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Sharon Graham allegedly asked friends to make false statements 'because of insurance' after Bruce Saunders' death

The trial of a couple accused of killing a Sunshine Coast man whose body went through a woodchipper has been told the woman allegedly involved asked friends to make false statements about her relationship with the man who died "because of insurance".

Sharon Graham, and her partner at the time, Gregory Roser, have pleaded not guilty to the murder of Bruce Saunders in the Supreme Court in Brisbane. 

The 54-year-old had been clearing trees on a rural property with Mr Roser and another man named Peter Koenig near Gympie in November 2017 when he died.

Parts of his body were discovered inside a chipping machine the trio had hired to mulch vegetation.

Prosecutors have alleged Ms Graham was part of a "love quadrangle" with the three men, and had asked Mr Roser and Mr Koenig to kill Mr Saunders, as she was set to benefit financially from his life insurance payout.

On the first day of the trial, Ms Graham's lawyers denied she had plotted with the men, previously telling the court she believed her former partner had accidentally died.

While Mr Roser's defence team told the court their client did not deny there was a planned murder, they claimed it was Mr Koenig who killed him.

However, Mr Roser has admitted to helping dispose of Mr Saunders body.

The court also previously heard Mr Koenig had already pleaded guilty to accessory after the fact to murder earlier this year and will testify later in the trial.

Text messages read to the court

On Wednesday, the court was shown a series of texts messages Ms Graham had allegedly sent to a friend shortly after Mr Saunders death, saying she was "devo" and "so sick".

"He was texting me when his phone must of drop (sic) into the wood mulcher and he must of went to grab and he went from that," the messages said.

"Don't know what to think or say… Poor everyone involved."

"Police have said it's a tragic accident."

In the messages, Ms Graham also allegedly said Mr Roser had tried to stop the machine, but it was "too late".

A month later, and 10 days after Mr Saunders' funeral, Ms Graham messaged the same friend to discuss New Year's Eve plans.

"We are going to Yandina Hotel, the band is Whiskey Mountain Boys," the messages said.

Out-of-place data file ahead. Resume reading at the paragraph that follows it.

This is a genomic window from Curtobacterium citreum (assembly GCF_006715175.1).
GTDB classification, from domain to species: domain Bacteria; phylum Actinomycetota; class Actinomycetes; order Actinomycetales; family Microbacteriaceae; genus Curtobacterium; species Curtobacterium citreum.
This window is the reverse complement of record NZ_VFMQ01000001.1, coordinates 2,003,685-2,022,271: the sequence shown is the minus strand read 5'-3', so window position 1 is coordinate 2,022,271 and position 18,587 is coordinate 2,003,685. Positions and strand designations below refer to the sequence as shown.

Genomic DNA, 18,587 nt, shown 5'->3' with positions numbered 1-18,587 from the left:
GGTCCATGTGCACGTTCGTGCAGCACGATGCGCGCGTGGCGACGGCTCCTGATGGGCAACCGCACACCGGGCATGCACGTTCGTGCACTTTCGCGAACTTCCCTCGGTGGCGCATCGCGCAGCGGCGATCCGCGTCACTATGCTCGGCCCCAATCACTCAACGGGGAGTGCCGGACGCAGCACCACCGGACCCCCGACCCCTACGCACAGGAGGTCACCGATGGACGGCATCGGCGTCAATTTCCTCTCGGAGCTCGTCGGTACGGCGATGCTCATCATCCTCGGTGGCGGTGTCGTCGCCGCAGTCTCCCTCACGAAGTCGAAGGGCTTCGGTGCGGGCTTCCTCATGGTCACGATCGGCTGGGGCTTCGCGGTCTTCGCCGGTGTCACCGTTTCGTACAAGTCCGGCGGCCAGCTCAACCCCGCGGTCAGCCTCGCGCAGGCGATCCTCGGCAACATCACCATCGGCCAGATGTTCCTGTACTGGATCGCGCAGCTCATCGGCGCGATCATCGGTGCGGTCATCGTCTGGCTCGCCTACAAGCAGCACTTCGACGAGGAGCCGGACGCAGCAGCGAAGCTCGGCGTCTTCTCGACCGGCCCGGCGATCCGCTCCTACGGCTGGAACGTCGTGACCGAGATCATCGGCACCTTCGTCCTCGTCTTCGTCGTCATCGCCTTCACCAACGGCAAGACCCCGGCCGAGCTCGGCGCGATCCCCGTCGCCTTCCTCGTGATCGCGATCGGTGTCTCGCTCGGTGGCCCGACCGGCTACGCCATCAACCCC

"What do you think whoo hoo."

A long-term friend of Ms Graham gave evidence about a phone call she received from her just after Mr Saunders had died, describing her as being "hysterical" and crying.

"She said one of the guys had fallen into the woodchipper," she recalled Ms Graham telling her.

Ms Simpson told the court that about a week or two later, Ms Graham had asked her to write a letter to her lawyer "because of insurance".

"Saying her and Bruce were in a relationship at the time of his death," she said.

Ms Simpson told the court she refused "because it wasn't true".

Graphic photos of remains shown to the jury

Another friend of Ms Graham's told the court she had also been asked to provide information about their relationship status at the time of his death, but she believed they had been together.

Further confronting crime scene imagery was also shown to the court, including graphic photographs and videos of Mr Saunders remains both inside and outside the machine.

The trial had already heard Mr Saunders' death had initially been ruled an accident by police and it was not until a tip off in May of 2018, that charges were laid.

Two police officers who originally attended the scene also gave evidence, with one telling the court they had considered it an "industrial incident".

The court was told because of this, firefighters had been brought in and a high-pressure hose was used to clean the machine the day after the death.

The trial before continues.

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